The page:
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Bang! A gun shot. In the blink of an eye, a boy fell to the ground. In the book “Ghost Boys” by Jewell Parker Rhodes, black boy Jerome Rogers felt his spirit fading and rising up high in the clear, blue sky…
Twelve-year-old Jerome Rogers stared at his family and friends, who were miserably huddled around his once alive body in despair, as if they didn’t want to believe Jerome had died. After he accepted the fact that he died, Jerome painfully watched his family day and night grieving and complaining about how unfair it was that black boys were incessantly killed by white people.
One day, Jerome met another ghost, Emmett Till, who was a black boy also killed by white men a long time ago. Their encounter allowed Jerome to realize the lack of injustice in their society. His afterlife was no longer lonely, as he was able to freely talk about his thoughts to Emmett. Another person he could communicate with was Sarah, the only living person who could see and hear him, and happened to be the daughter of the police officer responsible for his death.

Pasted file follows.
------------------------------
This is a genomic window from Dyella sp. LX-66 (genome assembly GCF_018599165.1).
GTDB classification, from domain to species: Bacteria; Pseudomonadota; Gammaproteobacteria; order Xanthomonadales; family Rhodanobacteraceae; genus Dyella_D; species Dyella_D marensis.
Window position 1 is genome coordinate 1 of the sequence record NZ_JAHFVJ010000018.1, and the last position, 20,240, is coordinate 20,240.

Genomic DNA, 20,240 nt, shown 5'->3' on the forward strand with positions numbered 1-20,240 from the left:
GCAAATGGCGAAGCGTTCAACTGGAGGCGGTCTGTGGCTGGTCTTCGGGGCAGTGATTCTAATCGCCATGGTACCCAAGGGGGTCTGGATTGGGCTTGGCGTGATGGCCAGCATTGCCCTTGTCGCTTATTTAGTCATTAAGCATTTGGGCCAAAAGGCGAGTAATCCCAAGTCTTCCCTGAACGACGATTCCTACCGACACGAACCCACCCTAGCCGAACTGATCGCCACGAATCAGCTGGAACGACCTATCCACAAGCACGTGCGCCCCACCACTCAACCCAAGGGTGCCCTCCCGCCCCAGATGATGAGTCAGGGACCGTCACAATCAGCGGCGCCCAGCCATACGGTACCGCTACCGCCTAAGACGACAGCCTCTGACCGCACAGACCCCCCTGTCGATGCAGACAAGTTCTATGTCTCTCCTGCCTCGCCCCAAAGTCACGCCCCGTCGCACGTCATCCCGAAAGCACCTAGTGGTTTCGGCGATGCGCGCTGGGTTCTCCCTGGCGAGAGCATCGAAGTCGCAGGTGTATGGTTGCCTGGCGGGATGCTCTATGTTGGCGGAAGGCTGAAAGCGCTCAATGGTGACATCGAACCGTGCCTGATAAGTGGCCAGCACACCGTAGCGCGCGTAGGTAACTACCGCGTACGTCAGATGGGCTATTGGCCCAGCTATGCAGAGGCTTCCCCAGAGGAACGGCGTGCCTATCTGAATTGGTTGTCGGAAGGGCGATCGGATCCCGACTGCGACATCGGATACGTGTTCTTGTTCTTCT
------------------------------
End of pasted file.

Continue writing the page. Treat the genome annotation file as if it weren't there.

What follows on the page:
Every day, Jerome went to the court to listen to the argument of his death and black people’s rights between his family and the police officer. Since each day the similar events occurred, Jerome began to adjust to this kind of life and his grief was fading. Yet, after he was introduced by Emmett to hundreds of black boy ghosts who had their life ended the same way as himself, Jerome’s heart was shattered into a million pieces. He was determined to do whatever in his power to prevent tragedies of this kind to happen again.
The book shows racism hurts and such history should never repeat itself. On the surface, this is one boy’s story. Yet, he represents a collective voice calling for equity and social justice . This is a heart-moving and thought-provoking story, leaving us with powerful messages about bullying, racism, and gun violence.
“Ghost Boys” by Jewell Parker Rhodes, Little, Brown Books for Young Readers, 224 pp.
Age Range: 9-12 years
Grade Level: 5 and up